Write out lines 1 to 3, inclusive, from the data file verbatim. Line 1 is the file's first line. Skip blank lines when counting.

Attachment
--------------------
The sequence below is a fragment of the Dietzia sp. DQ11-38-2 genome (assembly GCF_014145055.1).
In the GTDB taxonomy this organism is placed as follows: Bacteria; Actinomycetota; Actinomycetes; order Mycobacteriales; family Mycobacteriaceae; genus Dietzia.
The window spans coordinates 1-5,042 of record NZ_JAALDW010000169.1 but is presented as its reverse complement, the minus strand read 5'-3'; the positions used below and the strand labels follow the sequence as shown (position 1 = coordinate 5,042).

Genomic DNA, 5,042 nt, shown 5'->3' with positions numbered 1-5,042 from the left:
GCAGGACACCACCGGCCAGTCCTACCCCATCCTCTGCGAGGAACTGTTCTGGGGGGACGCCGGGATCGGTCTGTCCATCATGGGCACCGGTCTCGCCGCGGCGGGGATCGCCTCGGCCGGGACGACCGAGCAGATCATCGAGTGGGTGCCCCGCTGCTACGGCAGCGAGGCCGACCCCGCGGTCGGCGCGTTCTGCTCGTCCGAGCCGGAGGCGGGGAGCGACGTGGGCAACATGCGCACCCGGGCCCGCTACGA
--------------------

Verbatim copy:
The sequence below is a fragment of the Dietzia sp. DQ11-38-2 genome (assembly GCF_014145055.1).
In the GTDB taxonomy this organism is placed as follows: Bacteria; Actinomycetota; Actinomycetes; order Mycobacteriales; family Mycobacteriaceae; genus Dietzia.
The window spans coordinates 1-5,042 of record NZ_JAALDW010000169.1 but is presented as its reverse complement, the minus strand read 5'-3'; the positions used below and the strand labels follow the sequence as shown (position 1 = coordinate 5,042).